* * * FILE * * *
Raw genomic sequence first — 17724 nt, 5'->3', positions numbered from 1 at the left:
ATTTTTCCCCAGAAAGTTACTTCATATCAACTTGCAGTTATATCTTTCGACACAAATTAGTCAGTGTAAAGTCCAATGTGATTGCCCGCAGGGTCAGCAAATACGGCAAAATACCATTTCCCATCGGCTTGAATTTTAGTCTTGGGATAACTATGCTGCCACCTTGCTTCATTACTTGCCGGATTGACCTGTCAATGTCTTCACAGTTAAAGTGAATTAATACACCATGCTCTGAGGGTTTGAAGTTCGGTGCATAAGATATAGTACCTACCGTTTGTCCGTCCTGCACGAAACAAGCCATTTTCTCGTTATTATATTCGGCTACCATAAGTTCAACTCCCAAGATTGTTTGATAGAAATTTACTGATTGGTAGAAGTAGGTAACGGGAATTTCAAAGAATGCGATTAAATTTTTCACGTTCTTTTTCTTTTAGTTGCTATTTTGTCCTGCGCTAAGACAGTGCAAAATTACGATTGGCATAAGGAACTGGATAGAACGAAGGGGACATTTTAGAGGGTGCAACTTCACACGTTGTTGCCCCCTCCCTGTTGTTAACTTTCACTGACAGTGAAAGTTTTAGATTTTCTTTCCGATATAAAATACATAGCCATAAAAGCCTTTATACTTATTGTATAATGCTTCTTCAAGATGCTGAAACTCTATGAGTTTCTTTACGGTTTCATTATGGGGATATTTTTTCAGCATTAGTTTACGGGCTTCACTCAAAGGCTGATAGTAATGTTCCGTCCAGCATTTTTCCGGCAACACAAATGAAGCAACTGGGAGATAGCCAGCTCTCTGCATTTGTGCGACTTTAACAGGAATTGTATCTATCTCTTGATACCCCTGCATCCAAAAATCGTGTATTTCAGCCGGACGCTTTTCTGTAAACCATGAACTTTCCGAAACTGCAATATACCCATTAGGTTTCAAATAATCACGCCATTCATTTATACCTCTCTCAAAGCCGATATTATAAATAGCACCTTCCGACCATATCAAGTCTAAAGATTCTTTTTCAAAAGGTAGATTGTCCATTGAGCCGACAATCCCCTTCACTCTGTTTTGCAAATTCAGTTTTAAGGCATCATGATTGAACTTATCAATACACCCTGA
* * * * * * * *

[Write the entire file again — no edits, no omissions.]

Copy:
Raw genomic sequence first — 17724 nt, 5'->3', positions numbered from 1 at the left:
ATTTTTCCCCAGAAAGTTACTTCATATCAACTTGCAGTTATATCTTTCGACACAAATTAGTCAGTGTAAAGTCCAATGTGATTGCCCGCAGGGTCAGCAAATACGGCAAAATACCATTTCCCATCGGCTTGAATTTTAGTCTTGGGATAACTATGCTGCCACCTTGCTTCATTACTTGCCGGATTGACCTGTCAATGTCTTCACAGTTAAAGTGAATTAATACACCATGCTCTGAGGGTTTGAAGTTCGGTGCATAAGATATAGTACCTACCGTTTGTCCGTCCTGCACGAAACAAGCCATTTTCTCGTTATTATATTCGGCTACCATAAGTTCAACTCCCAAGATTGTTTGATAGAAATTTACTGATTGGTAGAAGTAGGTAACGGGAATTTCAAAGAATGCGATTAAATTTTTCACGTTCTTTTTCTTTTAGTTGCTATTTTGTCCTGCGCTAAGACAGTGCAAAATTACGATTGGCATAAGGAACTGGATAGAACGAAGGGGACATTTTAGAGGGTGCAACTTCACACGTTGTTGCCCCCTCCCTGTTGTTAACTTTCACTGACAGTGAAAGTTTTAGATTTTCTTTCCGATATAAAATACATAGCCATAAAAGCCTTTATACTTATTGTATAATGCTTCTTCAAGATGCTGAAACTCTATGAGTTTCTTTACGGTTTCATTATGGGGATATTTTTTCAGCATTAGTTTACGGGCTTCACTCAAAGGCTGATAGTAATGTTCCGTCCAGCATTTTTCCGGCAACACAAATGAAGCAACTGGGAGATAGCCAGCTCTCTGCATTTGTGCGACTTTAACAGGAATTGTATCTATCTCTTGATACCCCTGCATCCAAAAATCGTGTATTTCAGCCGGACGCTTTTCTGTAAACCATGAACTTTCCGAAACTGCAATATACCCATTAGGTTTCAAATAATCACGCCATTCATTTATACCTCTCTCAAAGCCGATATTATAAATAGCACCTTCCGACCATATCAAGTCTAAAGATTCTTTTTCAAAAGGTAGATTGTCCATTGAGCCGACAATCCCCTTCACTCTGTTTTGCAAATTCAGTTTTAAGGCATCATGATTGAACTTATCAATACACCCTGA